COVID-19 vaccine rollout begins on southern Sask. First Nations
CARRY THE KETTLE FIRST NATION -- First Nations communities in southern Saskatchewan are beginning to administer their first COVID-19 vaccines.
It was a mixture of excitement and apprehension on Carry The Kettle First Nation as elders received their shots on Thursday.
"We’re putting our trust and faith in the vaccine; that it is safe, that it is going to reduce the number of COVID positive results that we’ve been seeing," Carry The Kettle Band Councillor Shawn Spencer said.
Carry The Kettle received its first shipment of COVID-19 vaccine on Thursday and began administering the shots to residents 70 and over.
Nurses Judy Grey and Belinda Whitecap pose with Joyce Rena Ryder, who received her vaccine on Thursday on Carry The Kettle First Nation. (Supplied: Shawn Spencer)
"For the leadership and the health team, we’re glad the vaccinations are starting to rollout in our community," Spencer said.
A number of First Nations communities in central and southern Saskatchewan began rolling out the shots this week.
According to Indigenous Services Canada (ISC), 2,466 vaccinations have been administered so far on reserves across the province, but the number of shots coming are limited.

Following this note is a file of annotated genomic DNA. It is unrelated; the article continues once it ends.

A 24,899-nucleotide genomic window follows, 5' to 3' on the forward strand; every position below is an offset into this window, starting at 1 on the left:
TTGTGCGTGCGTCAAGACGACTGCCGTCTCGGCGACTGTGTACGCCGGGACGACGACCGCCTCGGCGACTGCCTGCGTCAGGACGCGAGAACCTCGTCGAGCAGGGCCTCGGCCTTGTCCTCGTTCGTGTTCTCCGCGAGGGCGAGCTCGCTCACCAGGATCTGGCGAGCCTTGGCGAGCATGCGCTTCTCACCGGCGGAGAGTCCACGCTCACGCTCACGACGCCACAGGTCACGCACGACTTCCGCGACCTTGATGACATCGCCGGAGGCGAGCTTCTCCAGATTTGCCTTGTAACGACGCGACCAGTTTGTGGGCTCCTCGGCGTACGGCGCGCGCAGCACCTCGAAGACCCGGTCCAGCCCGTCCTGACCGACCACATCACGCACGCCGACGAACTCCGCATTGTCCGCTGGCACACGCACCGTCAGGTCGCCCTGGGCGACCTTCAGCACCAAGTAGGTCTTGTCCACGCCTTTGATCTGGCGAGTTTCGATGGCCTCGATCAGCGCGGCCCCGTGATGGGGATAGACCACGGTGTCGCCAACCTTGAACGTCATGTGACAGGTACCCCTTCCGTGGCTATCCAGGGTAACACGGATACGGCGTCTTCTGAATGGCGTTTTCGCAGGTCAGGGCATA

"The communities are ready for it and delivering it," Dr. Ibrahim Khan, Saskatchewan’s regional medical health officer with ISC, said.
"The Moderna shipment was directed to the Northern First Nations, so they got it first, and then in the past three to four weeks, we have seen the majority of southern and central communities have access to the COVID vaccine."
There has been some hesitancy on First Nations, as well as in the general public, about the safety of the vaccines. ISC is working to ensure information is being shared in communities ahead of the rollout.
"The best way to address this is we share with everybody, including First Nations people, the best scientific information, the best sources of credible information, factual information with First Nations people," Dr. Khan said.
Dr. Khan added it is about building trust within the community.
"Trust comes with sharing honest, transparent and open communication," he said.
Perry McLeod, 60, from the Peepeekisis Cree Nation was hesitant to receive the shot at first, stating he has never received an influenza vaccination or anything before, but after consulting with his doctor and others, he decided to get it.
"I got in line like everyone else there and I took the shot because I was told it would be better off to have a shot than to get COVID," McLeod said.
McLeod still plans on continuing to take all the precautions for COVID-19, but is hopeful this is the beginning of the end in the fight against the virus.